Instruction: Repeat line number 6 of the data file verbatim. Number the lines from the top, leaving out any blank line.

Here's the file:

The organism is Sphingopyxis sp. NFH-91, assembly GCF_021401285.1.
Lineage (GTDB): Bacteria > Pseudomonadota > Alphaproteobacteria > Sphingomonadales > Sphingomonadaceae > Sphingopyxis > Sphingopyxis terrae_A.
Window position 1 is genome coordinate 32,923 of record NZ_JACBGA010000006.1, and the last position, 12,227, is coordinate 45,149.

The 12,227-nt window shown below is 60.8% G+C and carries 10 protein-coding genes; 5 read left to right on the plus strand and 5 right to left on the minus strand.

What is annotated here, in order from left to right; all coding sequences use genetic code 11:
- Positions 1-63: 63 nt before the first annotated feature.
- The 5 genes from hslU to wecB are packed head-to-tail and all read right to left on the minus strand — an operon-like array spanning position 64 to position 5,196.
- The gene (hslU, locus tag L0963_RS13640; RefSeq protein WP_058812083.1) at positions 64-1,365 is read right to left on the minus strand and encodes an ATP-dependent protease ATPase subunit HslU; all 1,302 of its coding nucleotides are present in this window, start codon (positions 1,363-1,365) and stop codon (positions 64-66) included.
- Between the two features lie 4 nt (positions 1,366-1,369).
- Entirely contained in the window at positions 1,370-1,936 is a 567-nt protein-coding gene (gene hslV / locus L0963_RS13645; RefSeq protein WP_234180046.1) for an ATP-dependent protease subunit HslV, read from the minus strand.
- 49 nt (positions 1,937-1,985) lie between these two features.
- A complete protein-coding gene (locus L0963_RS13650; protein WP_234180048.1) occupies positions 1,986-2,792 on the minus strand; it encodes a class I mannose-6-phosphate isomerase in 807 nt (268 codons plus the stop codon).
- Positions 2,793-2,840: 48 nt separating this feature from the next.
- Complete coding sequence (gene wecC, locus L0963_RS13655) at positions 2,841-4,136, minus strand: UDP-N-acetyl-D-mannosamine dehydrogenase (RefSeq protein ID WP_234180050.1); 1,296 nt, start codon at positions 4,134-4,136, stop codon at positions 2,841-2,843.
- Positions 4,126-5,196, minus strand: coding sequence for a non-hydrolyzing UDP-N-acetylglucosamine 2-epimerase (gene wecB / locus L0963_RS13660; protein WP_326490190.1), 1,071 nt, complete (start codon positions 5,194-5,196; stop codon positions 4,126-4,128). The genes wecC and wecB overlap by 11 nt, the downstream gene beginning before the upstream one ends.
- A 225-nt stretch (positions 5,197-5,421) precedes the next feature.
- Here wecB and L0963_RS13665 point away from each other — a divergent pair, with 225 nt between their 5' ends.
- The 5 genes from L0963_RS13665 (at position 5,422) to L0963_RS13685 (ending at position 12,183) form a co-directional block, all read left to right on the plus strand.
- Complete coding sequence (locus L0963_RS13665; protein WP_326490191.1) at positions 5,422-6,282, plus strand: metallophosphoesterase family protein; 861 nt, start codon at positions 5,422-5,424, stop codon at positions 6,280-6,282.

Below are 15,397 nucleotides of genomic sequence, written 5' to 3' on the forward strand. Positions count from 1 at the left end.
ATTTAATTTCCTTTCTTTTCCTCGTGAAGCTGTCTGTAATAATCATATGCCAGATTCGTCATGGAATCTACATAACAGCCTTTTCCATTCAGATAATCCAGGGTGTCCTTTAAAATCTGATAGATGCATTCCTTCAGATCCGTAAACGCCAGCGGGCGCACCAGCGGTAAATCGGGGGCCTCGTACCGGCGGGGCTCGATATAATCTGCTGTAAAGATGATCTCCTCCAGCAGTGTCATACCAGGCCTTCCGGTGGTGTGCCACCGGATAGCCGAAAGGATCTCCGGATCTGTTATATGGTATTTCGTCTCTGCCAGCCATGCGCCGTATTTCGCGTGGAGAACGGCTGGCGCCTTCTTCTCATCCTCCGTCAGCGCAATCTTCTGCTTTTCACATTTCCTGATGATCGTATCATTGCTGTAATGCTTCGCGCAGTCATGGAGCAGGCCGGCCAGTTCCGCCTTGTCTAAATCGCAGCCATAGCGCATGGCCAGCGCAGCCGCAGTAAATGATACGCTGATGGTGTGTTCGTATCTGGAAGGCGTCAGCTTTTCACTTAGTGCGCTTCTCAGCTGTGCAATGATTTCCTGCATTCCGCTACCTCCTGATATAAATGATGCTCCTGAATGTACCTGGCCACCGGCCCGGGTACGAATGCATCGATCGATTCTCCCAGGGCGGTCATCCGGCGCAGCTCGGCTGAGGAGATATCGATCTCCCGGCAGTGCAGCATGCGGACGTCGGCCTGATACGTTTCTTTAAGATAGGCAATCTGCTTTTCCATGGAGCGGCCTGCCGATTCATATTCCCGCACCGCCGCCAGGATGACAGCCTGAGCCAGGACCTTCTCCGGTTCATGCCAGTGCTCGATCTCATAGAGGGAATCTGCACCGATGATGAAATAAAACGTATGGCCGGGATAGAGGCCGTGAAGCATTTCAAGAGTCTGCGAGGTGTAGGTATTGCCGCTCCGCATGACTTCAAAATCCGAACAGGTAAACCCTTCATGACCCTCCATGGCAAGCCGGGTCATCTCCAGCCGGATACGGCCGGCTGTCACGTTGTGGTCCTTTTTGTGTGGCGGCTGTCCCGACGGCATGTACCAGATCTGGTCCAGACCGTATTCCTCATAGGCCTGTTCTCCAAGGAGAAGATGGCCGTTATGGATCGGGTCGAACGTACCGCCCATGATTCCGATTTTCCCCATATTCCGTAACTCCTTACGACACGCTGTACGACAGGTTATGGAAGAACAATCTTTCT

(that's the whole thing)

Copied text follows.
- Positions 1-63: 63 nt before the first annotated feature.